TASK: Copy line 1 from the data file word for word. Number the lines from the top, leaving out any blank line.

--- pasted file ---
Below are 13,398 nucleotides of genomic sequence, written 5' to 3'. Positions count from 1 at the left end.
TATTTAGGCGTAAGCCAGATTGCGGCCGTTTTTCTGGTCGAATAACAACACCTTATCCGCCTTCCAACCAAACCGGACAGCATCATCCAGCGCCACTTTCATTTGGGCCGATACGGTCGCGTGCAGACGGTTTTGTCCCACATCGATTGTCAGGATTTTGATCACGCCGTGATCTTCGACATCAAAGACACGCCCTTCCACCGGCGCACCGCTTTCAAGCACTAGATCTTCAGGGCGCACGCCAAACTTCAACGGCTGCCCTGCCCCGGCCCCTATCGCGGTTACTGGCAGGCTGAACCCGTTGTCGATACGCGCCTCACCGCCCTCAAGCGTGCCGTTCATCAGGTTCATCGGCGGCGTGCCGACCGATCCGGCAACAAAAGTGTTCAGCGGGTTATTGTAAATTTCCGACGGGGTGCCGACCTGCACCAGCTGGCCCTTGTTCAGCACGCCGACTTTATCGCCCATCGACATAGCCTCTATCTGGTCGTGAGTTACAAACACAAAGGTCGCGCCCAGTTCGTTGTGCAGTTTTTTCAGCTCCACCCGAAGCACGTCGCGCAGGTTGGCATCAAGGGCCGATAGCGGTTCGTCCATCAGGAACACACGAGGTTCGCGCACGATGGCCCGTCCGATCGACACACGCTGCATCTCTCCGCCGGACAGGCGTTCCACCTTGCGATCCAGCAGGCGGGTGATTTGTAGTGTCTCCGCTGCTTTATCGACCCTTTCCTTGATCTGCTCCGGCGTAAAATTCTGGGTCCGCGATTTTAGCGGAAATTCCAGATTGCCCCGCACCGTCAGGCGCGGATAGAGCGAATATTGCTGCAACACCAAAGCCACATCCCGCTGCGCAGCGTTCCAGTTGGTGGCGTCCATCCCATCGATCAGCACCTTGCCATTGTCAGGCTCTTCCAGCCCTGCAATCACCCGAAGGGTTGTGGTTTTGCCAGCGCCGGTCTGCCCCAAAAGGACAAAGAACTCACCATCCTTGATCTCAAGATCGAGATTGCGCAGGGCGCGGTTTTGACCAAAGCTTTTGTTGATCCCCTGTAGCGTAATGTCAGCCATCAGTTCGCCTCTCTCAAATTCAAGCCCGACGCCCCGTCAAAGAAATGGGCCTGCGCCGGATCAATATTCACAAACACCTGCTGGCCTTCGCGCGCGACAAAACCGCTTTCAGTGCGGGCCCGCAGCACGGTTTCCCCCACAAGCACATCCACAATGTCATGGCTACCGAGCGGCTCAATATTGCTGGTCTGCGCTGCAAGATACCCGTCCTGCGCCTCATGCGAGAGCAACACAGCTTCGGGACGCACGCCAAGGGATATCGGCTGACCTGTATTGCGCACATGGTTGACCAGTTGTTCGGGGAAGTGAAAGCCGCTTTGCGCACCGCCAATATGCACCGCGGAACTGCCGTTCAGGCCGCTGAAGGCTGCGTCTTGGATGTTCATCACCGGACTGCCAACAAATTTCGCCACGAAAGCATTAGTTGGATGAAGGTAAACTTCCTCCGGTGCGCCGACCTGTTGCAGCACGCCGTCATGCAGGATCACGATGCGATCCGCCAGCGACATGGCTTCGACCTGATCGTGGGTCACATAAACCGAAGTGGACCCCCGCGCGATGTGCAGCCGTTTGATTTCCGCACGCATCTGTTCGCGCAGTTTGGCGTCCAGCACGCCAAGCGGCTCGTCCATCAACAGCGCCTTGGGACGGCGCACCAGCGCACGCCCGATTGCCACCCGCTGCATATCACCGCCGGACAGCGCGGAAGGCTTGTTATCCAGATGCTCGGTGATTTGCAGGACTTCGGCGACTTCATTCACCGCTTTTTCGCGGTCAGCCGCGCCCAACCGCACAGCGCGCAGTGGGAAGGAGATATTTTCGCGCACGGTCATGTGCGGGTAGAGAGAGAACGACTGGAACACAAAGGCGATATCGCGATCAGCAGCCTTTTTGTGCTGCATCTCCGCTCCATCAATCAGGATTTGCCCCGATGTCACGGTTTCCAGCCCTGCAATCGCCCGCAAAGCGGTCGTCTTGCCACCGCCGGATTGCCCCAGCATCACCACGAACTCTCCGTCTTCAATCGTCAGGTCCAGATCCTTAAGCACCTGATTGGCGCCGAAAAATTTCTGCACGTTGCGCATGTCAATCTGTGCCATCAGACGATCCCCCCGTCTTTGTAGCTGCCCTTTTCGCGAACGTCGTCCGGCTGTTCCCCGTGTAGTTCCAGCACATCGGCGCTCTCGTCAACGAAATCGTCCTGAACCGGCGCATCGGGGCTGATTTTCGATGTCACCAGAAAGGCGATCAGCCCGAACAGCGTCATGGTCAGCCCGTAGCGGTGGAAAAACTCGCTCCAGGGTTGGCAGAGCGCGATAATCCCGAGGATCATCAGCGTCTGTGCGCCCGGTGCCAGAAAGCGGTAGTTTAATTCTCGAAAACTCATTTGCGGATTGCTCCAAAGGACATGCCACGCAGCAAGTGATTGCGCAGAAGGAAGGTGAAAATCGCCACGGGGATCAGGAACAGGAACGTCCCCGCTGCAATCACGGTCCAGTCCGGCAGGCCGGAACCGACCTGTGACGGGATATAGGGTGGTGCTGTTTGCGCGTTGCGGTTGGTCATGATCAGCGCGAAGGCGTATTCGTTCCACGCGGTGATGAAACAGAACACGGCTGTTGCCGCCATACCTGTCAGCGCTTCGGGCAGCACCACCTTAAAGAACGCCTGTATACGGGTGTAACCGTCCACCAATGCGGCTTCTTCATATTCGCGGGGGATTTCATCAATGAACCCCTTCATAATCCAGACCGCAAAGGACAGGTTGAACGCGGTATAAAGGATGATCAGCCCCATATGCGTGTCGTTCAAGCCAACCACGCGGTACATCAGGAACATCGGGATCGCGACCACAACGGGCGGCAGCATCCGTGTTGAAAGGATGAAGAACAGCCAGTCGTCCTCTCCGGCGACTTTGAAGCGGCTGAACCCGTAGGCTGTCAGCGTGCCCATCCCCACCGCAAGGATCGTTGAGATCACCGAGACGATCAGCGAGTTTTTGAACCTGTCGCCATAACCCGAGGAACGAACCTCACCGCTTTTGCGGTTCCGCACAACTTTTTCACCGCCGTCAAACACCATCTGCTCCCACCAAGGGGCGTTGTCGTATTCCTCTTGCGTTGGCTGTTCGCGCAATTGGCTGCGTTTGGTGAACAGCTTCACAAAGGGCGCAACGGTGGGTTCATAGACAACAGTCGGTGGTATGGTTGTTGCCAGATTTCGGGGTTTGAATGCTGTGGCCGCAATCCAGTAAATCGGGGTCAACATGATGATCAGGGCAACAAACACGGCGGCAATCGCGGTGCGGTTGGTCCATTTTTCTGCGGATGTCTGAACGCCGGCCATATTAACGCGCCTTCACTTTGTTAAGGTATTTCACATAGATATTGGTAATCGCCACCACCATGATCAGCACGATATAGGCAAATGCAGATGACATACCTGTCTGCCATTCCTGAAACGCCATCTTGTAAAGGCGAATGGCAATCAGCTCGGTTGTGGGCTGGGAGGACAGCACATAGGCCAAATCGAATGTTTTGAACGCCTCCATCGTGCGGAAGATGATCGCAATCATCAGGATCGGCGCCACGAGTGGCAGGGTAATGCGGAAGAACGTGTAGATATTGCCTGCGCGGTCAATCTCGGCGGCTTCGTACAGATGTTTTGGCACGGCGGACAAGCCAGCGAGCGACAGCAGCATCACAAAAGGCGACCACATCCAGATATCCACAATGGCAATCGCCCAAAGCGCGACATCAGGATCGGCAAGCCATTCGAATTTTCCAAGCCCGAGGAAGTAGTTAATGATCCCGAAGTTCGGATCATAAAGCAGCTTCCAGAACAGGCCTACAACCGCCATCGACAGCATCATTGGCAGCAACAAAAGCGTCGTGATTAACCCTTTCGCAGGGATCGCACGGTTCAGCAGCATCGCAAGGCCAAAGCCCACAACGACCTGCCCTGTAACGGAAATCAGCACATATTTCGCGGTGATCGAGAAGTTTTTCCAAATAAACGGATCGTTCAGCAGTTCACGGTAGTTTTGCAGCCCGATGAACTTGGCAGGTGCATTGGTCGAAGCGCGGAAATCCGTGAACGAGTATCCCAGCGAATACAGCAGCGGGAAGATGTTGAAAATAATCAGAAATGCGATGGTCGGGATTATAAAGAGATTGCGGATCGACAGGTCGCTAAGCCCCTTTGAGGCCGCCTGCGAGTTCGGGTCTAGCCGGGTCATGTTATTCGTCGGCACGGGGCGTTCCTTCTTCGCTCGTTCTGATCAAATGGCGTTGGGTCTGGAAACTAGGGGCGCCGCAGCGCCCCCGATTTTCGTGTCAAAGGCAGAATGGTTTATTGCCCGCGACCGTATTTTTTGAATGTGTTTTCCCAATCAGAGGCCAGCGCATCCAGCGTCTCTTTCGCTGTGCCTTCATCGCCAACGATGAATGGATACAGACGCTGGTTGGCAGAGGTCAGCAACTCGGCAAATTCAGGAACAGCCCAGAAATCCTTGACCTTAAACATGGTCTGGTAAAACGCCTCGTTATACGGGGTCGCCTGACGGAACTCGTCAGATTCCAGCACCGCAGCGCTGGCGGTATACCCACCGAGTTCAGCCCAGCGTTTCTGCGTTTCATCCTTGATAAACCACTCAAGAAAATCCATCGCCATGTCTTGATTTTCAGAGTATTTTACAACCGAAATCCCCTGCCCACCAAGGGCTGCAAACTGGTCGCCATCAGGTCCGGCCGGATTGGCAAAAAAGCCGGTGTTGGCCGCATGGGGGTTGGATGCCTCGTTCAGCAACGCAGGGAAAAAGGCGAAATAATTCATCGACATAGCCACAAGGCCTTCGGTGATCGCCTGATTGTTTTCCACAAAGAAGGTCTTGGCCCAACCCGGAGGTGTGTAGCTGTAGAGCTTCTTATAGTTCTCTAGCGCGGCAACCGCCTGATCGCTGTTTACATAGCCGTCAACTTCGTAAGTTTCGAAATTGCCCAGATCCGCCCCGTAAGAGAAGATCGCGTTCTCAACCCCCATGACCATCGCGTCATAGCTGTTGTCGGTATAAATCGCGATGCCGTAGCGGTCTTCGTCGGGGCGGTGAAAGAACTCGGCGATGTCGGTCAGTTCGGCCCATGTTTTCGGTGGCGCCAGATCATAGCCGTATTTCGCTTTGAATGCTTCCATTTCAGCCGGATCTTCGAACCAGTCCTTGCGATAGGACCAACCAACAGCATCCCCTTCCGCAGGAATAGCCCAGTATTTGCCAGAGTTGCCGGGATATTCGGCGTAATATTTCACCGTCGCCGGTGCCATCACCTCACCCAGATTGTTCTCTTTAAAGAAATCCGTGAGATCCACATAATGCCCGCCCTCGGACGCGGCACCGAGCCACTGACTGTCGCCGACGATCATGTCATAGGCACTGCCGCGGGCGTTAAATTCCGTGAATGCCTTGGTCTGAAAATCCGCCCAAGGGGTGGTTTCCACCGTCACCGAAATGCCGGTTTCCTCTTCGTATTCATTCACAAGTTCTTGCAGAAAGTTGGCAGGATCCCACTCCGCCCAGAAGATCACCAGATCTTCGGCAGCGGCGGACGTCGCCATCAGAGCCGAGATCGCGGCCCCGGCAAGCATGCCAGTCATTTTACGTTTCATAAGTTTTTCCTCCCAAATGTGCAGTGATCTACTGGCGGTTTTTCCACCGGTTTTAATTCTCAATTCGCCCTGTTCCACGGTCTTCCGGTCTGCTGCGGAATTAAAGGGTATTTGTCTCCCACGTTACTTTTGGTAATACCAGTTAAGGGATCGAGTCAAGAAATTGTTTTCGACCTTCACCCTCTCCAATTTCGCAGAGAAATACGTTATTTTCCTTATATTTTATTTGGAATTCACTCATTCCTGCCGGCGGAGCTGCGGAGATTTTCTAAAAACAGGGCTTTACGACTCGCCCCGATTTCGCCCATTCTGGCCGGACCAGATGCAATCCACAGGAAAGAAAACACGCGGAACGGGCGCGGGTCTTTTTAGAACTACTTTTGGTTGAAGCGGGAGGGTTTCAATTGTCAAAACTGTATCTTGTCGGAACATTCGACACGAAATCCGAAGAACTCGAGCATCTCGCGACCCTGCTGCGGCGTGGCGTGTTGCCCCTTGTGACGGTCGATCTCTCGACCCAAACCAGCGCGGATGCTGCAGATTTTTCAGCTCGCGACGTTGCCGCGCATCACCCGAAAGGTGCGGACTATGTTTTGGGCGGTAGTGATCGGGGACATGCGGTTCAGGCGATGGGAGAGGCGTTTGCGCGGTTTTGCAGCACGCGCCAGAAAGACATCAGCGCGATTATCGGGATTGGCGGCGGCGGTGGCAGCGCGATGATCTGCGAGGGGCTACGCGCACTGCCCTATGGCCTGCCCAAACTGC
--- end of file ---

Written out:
Below are 13,398 nucleotides of genomic sequence, written 5' to 3'. Positions count from 1 at the left end.